Post PCT thoughts

I knew the moment that I stepped on the Greyhound bus leaving Manning Park that I wouldn’t be at true peace again until I was back on a long distance trail. The mountains and woods is where I belong year round. I was so unprepared for the bustle of such a large city, Vancouver. Skeeter Bait and I stood watching people push and shove to get on the rail system twice before we joined in. Civilization is just too much for me! We wandered around searching for the hotel my dad booked for us at the Hilton! Two nights ago I was sleeping on the PCT on a foam mat with mice crawling around everywhere to living the high life at the Hilton for a night. We were pleased to hear we had been upgraded to a suite and were given a key to attend appetizer hour. Thanks dad for traveling for too many years for work and gifting me with your free flights and rooms. No need to shower as we slid our key into the executive suite and joined the well dressed business folk. If they knew that I had just walked 2,660 miles, they might of brought out larger plates. Instead we used quite a few small plates feasting with a view of the city and mountains. The shower was almost as wonderful as the warm bath robe I got to lounge in. Then we headed off to the largest mall in Vancouver to buy some new clothes and that was even more overwhelming. I have never seen so many people. I found myself smiling only when watching the interactions between parents and children between dodging people and getting bumped around. The majority of thru hikers range from age 18-60. I never met any children thru hiking this season unfortunately, but I was always eager to talk to any family with kids out hiking. I hope to share my love of backpacking and camping with my children someday. For now, I’ll just borrow my friend’s children. I have never been much of a shopper. I’m too cheap to waste money on the wants in life. But I needed a pair of pants that fit and a new top so the people sitting next to me on the plane won’t cry. 

The two of us wandered around the city that evening grabbing a bite to eat and drink reflecting on a life changing experience. I am so blessed to have met so many wonderful friends along the journey. Huge shout out to all the ladies that kicked ass this year! I found myself surrounded by mostly all men on the AT and this year the ladies were out in full force. Thru hiking is one of the greatest equalizers. Even the strongest can get an injury in one wrong step. Even the weakest can gain strength and conquer the trail through patience. Thru hiking comes down to two things- determination and health. You have to want it! The weather and terrain will test you when you least expect it. I survived 50 mph wind gusts, torrential rain, a brutal hail attack, snowy mornings, nights, and days. When it rains for multiple days, the trail really tests your resolve. I still find pleasure and laugh at these moments in between the swearing and bitching. Staying healthy can be just as tricky. I recommend daily stretching, vitamins, eating lots of calories, and most importantly ALWAYS filter your water. A few people decided to stop filtering toward the end of their hike and greatly regretted that decision. With this advice a little luck also doesn’t hurt. I had one hard fall that split my head open in the High Sierra. I was lucky not to get hurt too badly. Be careful!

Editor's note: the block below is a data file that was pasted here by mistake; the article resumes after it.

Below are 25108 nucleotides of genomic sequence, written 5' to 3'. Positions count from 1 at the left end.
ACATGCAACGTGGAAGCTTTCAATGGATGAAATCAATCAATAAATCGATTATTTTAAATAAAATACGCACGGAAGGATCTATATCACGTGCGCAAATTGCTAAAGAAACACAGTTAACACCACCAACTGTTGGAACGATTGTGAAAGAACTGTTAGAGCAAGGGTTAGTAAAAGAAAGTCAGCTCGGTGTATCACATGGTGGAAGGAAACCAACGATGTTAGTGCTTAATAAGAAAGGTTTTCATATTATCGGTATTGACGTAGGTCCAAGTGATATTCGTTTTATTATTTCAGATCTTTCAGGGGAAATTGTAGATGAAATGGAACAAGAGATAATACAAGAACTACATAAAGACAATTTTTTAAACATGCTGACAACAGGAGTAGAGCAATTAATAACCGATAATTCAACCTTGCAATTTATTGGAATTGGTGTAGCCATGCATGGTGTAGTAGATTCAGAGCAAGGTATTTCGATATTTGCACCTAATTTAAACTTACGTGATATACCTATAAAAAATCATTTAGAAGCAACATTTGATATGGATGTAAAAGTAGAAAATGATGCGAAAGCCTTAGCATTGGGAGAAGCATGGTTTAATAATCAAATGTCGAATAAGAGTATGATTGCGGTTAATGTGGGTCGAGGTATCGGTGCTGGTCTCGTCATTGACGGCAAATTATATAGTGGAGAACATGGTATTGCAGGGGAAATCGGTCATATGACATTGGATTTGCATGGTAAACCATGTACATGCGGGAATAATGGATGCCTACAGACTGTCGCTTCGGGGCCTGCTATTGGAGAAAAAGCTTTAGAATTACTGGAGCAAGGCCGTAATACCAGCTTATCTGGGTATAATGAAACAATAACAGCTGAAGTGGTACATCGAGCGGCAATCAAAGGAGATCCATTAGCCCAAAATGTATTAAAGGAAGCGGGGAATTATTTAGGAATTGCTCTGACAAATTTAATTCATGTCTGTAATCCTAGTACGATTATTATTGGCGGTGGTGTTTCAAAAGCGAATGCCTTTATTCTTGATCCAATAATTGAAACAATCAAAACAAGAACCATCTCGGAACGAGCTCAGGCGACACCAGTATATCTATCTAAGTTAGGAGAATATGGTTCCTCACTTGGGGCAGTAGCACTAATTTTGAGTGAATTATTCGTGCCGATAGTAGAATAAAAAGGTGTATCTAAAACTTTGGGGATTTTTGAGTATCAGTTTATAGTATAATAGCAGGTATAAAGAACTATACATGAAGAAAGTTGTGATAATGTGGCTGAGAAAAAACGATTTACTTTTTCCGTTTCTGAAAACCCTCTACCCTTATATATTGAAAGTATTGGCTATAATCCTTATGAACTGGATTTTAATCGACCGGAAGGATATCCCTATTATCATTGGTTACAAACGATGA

The Pacific Crest Trail was a wonderful experience full of so much kindness. I still am shocked at how many people go out of their way to help us hikers live our dreams. I could write for hours about the generosity I’ve received. You all hold a special place in my heart and your kindness will never be forgotten. I look forward to giving back to the trail communities and doing trail work. The scenery is what brought tears to my eyes. We live in a beautiful country with many opportunities to escape the hustle and bustle of the city. So lucky our country has preserved so much land and now it is our responsibility to take care of it. I experienced so many magical moments along the way that will bring joy to me on any tough day. I found so many favorite sections that I might just have to thru hike it again. 
My third day post trail was the longest day ever. Skeeter and I parted at the train station as I made my way towards the airport. My mind was racing as I watched the sun set and the mountains fade away. Traveling by plane is much quicker than by foot and my family shot down the idea of hitch hiking home. I was surprised to run into Foxtrot in Seattle and even be on the same plane. I began flying around 11pm that night and was picked up the next day around the 1:30pm in Boston. I was unable to fall asleep realizing how quickly my journey had gone and that I was really headed home. I cried! Only two tears fell, but my heart and soul was mourning the loss of the lifestyle I love. I searched for mountains way out in the distance finding only the lovely city of Boston. My mother and grandma picked me up at the airport and brought me back to the home I’ve lived in for the last 29 years. I was greeted by our two rescue dogs and the cats looking me over before rubbing against my leg. It seemed like I had just left and little had changed. My best friend, her daughter, and husband stopped by to surprise me. Then I was off to sleep on the couch cuddling a dog by 6:30pm. As quick as it had begun, the hike was over and I was back home like nothing had changed. My desire to thru hike and live this lifestyle only grew. Frodo was right telling me the PCT would only convince me to continue hiking. I would hike the whole trail again in a heartbeat, but a few others come first! ❤️Tracy

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